We gather around our heavenly parent and hear of God’s incredible generosity and grace. All it can make me think of is how to respond as a grace-filled giver. Let us pray.
One May evening in my final year of college I decided to stop by a campus building called Dwight Hall on my way home from dinner. Dwight Hall had classrooms but also housed a college social service agency and helped organize the community service activities on campus. With its help, the priest who lived in my dorm had gotten me involved in local soup kitchen ministries. For three years, several mornings a month, I would go to the different dining halls and collect extra food and distribute it to homeless shelters. Dwight Hall was also a worship space, used for vespers, meditation groups and the worship services I went to on Wednesday evenings.
That evening, I was there to pray. Pray in the midst of the anxiety of graduation. For worship spaces have always been places of calm and clarity for me during significant changes. I had sat on the steps of my home church in Ohio praying for help before a significant competition once. I sat in the pews of a church in New Jersey my senior year of high school trying to decide where to go to college. I would sit in the grass outside a worship space in 1994 trying to decide whether and where to go to grad school. During this time of transition I leaned on God as well.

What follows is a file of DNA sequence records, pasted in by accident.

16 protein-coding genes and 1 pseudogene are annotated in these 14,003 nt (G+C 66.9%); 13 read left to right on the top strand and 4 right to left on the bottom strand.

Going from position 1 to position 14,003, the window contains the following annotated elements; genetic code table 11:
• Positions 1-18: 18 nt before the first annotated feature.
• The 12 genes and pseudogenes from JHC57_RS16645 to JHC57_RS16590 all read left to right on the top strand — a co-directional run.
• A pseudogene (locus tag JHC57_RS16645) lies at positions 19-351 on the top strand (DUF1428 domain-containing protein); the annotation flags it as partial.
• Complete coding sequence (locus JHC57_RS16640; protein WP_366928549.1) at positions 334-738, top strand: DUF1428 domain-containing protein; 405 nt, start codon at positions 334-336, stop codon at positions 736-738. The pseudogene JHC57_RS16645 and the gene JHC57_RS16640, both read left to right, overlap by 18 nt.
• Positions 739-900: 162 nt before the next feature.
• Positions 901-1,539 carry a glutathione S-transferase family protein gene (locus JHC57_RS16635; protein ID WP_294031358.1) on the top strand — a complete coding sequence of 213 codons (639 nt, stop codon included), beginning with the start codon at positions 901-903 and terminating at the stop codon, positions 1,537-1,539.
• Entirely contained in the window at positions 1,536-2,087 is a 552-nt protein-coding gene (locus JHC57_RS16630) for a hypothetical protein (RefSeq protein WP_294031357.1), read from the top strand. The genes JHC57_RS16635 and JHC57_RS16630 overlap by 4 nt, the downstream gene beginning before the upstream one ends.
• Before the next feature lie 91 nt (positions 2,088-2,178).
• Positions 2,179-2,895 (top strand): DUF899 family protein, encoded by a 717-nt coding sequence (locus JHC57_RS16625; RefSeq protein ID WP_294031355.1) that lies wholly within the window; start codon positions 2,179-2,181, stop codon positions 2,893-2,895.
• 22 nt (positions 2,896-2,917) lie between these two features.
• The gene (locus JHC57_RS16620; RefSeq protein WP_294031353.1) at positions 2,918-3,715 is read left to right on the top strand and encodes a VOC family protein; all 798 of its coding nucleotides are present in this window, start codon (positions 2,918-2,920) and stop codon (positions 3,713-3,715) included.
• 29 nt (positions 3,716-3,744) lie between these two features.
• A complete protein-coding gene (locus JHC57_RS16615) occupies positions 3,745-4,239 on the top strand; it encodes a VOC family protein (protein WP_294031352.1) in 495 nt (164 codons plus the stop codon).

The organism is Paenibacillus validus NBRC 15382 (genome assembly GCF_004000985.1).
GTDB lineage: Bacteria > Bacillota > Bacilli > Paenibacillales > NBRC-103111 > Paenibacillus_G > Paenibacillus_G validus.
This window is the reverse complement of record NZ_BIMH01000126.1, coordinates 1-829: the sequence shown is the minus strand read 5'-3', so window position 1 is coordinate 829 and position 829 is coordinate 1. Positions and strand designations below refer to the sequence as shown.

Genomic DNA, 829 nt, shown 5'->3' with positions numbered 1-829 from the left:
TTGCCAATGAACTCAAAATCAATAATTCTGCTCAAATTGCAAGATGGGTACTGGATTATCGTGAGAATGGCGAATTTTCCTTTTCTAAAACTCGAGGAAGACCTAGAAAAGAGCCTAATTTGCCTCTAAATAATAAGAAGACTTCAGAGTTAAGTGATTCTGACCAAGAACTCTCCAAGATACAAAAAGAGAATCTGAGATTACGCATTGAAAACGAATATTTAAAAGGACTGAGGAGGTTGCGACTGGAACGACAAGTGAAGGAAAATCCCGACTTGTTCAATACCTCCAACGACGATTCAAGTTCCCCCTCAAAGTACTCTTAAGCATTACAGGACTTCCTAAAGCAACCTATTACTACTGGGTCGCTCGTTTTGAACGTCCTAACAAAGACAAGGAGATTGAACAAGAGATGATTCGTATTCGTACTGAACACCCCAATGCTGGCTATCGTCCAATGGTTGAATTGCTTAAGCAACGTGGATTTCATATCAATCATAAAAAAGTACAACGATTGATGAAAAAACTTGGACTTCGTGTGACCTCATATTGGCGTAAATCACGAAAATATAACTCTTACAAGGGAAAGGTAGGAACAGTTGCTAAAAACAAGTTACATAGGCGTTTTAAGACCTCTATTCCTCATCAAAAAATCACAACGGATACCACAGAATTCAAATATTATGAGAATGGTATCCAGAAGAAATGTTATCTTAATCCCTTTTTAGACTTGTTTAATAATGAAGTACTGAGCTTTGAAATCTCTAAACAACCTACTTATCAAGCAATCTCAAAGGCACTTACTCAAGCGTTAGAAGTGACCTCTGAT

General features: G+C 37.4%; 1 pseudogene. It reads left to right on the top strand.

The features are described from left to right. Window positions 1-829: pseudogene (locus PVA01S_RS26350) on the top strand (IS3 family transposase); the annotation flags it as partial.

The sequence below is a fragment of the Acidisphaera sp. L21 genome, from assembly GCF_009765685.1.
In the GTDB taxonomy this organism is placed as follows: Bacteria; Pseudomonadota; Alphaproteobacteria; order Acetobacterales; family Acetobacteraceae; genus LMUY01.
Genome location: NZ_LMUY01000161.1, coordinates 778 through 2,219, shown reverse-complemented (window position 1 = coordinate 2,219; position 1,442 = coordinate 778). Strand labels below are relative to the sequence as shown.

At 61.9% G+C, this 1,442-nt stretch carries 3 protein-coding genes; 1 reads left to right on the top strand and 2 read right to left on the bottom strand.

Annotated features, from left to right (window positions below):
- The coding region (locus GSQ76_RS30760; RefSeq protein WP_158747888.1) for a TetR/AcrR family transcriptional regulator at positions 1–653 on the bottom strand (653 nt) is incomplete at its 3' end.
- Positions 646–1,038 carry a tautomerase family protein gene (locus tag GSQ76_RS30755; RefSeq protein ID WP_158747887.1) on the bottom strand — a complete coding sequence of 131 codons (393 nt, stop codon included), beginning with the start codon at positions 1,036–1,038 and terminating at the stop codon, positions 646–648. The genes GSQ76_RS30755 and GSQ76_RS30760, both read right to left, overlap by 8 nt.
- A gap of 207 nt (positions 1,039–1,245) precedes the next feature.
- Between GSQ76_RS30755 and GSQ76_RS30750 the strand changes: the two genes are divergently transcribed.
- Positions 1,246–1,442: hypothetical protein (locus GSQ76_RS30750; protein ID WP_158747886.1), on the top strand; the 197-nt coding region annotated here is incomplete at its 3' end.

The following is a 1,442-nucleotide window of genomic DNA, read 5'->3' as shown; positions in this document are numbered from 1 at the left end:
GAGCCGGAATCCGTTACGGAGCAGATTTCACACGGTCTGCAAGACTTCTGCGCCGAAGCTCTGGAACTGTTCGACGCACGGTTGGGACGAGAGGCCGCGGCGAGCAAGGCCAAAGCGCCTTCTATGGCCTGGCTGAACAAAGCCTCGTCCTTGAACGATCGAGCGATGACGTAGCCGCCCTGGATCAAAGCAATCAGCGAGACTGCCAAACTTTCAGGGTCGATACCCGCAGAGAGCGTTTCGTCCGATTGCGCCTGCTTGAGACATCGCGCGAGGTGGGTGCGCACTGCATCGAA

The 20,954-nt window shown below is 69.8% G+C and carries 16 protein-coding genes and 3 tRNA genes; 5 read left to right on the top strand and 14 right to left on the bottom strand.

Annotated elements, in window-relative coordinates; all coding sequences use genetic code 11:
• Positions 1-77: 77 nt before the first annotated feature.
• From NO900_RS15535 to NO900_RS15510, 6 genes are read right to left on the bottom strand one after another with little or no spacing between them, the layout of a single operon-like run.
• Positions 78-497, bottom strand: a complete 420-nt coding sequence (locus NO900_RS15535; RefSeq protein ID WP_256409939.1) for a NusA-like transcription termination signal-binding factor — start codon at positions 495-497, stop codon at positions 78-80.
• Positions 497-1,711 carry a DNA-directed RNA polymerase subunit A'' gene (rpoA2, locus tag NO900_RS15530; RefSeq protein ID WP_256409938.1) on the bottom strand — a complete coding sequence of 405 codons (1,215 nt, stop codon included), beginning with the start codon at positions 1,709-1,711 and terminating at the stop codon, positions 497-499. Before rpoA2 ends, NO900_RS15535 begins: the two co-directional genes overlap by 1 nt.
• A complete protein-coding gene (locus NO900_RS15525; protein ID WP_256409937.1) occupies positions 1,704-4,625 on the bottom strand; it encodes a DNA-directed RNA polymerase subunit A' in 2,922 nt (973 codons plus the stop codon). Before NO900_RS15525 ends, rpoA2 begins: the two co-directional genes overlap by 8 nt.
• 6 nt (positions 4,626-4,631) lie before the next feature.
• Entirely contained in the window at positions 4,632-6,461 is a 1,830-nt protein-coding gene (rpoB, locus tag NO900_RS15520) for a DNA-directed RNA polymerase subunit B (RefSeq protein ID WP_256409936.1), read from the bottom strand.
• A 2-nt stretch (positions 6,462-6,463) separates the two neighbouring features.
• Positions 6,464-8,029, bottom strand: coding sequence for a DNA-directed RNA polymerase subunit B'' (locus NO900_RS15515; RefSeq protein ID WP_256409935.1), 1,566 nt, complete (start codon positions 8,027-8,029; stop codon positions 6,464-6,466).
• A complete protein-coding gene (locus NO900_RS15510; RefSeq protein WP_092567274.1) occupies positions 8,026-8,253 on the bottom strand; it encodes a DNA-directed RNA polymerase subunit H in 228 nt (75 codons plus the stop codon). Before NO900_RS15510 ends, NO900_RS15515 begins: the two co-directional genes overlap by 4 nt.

And I will never forget, that evening for some reason I prayed I would return to that room someday and preach. Preach, of all things! That won’t surprise you now as you hear me preach it, but if you knew me then it would have. I had considered, but definitely ruled out ministry after graduation. I had a good job, headed to Cincinnati to begin a career in marketing and advertising that summer, and had been thinking about sports and rock music, not God, at that time. But a few weeks before graduation, I had heard a sermon there about the importance of following God’s calling when we leave school. And so that evening I thought about my calling and, even though I had no plans to be a minister, I found myself praying that I would be back in that space someday preaching.
I thought that night that after four years, that space had become a home to me – home to my worship, my learning and my service activities of the past. Home to my comfort and support in the present – home to my aspirations for the future. It was home.